Eucalyptus Systems, founded in 2009, was one of the earliest startups in the private cloud computing space (some would argue it was the first company in the space). It’s also the only company with a direct partnership with Amazon Web Services to build private cloud software based on the the public cloud giant’s APIs. CEO Marten Mickos has been with the company for most of that time and seen the arena, and his company, rise fast, fall hard and now, it seems, begin to rebound. He came on the Structure Show podcast this week to tell us all about it.
Mickos is a quote-worthy guy, and here are five of the best from our interview — but anyone interested in how Eucalytpus has evolved, how the private cloud market has evolved or which approaches to open source development are best will want to hear the whole thing. (They can also come to our Structure conference in June, where Mickos will be part of a discussion about where the private cloud space is headed.) You might not always agree with him, but the former MySQL CEO knows his stuff and speaks from experience.
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What the heck happened to all those private-cloud startups?
“We’ve gone through the S-curve of huge excitement back in 2010 and everybody thought it would happen immediately, and we all bullishly went into the market with all kinds of initiatives and things, and it turned out it wasn’t happening then. We retracted, we pulled back and focused on our own strategy, and realized that we shouldn’t be out there fighting a battle for non-existent customers. Now we are seeing it happening for real and coming back, and this time I think it’s the permanent growth of this market.”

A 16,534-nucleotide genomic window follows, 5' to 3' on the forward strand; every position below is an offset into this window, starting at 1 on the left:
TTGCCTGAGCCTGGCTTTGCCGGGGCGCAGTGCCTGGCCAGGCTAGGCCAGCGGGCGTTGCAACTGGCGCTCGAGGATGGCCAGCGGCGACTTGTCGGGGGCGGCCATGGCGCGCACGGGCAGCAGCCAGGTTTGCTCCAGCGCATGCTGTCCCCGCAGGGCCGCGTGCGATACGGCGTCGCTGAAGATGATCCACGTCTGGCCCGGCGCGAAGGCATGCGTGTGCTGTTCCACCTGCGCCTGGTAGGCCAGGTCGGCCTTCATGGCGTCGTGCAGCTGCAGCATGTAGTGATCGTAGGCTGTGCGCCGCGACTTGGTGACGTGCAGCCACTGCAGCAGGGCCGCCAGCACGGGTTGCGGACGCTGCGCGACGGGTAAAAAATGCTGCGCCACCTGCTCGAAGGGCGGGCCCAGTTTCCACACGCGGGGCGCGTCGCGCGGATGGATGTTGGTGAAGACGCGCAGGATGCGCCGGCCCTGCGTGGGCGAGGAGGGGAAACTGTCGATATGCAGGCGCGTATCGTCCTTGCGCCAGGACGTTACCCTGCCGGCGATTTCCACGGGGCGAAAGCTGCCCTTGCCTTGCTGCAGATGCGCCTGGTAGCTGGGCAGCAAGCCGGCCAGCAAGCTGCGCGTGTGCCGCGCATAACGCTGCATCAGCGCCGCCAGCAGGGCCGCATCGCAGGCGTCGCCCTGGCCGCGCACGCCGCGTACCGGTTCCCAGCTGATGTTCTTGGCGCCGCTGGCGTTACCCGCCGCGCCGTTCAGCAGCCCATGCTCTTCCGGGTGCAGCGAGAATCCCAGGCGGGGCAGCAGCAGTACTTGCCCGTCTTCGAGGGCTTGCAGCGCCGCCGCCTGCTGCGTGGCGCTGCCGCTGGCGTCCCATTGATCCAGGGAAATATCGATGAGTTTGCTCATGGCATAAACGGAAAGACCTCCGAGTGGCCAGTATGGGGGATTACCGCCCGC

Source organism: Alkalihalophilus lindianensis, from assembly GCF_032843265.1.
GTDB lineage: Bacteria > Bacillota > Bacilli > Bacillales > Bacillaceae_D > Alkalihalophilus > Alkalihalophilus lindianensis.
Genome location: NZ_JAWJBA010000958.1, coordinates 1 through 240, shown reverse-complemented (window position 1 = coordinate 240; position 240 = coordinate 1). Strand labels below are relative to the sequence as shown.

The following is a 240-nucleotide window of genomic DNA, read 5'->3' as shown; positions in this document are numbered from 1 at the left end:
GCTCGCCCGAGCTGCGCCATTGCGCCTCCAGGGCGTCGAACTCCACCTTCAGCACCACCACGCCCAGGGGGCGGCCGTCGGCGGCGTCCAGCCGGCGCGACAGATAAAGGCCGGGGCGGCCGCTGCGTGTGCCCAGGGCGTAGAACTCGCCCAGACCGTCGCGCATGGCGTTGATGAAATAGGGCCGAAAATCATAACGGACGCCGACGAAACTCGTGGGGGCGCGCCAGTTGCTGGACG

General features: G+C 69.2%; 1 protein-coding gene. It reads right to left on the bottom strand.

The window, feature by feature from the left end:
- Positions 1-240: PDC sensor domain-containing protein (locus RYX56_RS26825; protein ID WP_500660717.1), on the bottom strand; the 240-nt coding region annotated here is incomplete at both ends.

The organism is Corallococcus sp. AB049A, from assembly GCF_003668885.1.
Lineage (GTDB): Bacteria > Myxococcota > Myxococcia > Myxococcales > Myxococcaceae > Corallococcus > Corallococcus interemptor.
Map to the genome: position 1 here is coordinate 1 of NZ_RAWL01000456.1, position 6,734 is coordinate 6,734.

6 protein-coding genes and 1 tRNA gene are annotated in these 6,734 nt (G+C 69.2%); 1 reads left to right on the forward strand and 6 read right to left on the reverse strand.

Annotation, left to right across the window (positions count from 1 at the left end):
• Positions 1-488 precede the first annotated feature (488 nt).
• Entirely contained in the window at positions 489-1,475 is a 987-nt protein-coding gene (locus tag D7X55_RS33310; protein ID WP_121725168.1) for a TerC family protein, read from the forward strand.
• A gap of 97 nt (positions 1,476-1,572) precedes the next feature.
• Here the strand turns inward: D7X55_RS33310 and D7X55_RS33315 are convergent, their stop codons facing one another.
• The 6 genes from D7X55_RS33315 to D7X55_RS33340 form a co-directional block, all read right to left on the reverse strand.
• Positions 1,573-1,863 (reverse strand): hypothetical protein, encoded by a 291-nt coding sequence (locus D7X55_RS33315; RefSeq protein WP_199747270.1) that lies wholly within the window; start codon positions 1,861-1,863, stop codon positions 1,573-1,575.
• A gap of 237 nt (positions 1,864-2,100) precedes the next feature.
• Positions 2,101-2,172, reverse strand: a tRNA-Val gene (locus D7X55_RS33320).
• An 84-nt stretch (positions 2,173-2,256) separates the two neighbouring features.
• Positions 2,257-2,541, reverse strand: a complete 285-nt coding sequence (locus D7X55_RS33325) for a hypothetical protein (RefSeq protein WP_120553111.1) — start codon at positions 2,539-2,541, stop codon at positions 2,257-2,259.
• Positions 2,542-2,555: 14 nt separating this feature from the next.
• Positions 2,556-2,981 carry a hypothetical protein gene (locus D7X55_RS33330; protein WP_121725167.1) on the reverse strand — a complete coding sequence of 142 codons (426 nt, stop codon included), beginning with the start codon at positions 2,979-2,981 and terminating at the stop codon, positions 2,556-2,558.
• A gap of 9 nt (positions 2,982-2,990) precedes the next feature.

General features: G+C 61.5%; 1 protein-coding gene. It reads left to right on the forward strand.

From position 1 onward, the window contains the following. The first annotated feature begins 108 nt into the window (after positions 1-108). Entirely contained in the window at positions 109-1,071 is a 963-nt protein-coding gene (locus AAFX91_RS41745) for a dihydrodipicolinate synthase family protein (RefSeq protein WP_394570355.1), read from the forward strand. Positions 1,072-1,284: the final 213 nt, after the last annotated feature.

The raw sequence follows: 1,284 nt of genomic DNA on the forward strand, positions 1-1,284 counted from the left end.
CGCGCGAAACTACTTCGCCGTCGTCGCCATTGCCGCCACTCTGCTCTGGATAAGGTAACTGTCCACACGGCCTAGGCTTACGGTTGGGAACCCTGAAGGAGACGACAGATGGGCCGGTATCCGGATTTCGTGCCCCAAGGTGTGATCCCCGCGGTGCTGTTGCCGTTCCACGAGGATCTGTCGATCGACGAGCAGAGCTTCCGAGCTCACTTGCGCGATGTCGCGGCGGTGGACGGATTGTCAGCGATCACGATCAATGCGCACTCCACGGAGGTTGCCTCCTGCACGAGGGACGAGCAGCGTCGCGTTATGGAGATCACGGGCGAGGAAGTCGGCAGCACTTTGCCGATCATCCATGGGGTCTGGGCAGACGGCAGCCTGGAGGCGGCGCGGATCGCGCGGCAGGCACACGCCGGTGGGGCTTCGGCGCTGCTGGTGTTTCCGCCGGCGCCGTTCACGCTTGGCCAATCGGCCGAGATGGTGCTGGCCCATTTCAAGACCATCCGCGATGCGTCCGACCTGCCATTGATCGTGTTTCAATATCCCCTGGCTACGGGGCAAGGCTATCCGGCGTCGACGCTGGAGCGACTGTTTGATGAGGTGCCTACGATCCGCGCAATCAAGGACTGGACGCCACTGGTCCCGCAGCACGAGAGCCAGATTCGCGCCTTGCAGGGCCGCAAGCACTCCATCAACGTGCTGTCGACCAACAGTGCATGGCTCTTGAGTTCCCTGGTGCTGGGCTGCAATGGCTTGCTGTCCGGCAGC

Private cloud isn’t a zero-sum game
“An enterprise looking at us will say, ‘OK, I thought I could standardize on one thing, but here I am locked into VMware, I am attracted to OpenStack, I’m completely headed in the AWS direction, and all those three things may very well happen in parallel.'”
Red Hat is the driving force behind OpenStack
“I believe in OpenStack there will emerge just one leader and winner and take it all. My bet is on Red Hat there … Of all the key players in OpenStack, they seem to be the guys who can turn it into a product and ship it to customers, and I think that’s where OpenStack is heading. It will be part of Red Hat’s stack, they will offer it to large enterprises as an alternative to VMware and Microsoft.”
Not all public cloud APIs are worth supporting yet
“We’ve said, jokingly, that we’ve found Coke and we’re looking for Pepsi. Meaning we support Amazon and we’re looking for who the main challenger will be. Personally, I would place my bets on Google and Google Compute Engine. But I also realize that [Microsoft Windows] Azure is an undervalued and underestimated player here, because people assume that they won’t do well, but when you look at it, they know what they’re doing. … Everybody else will be an order of magnitude smaller, or even smaller than that.”
AWS won’t really get into private clouds anytime soon
“Usually, I say, ‘If you have $600 million [referring to AWS’s mega-deal with the Central Intelligence Agency], you can buy your private cloud from Amazon. Everybody else, come to me.'”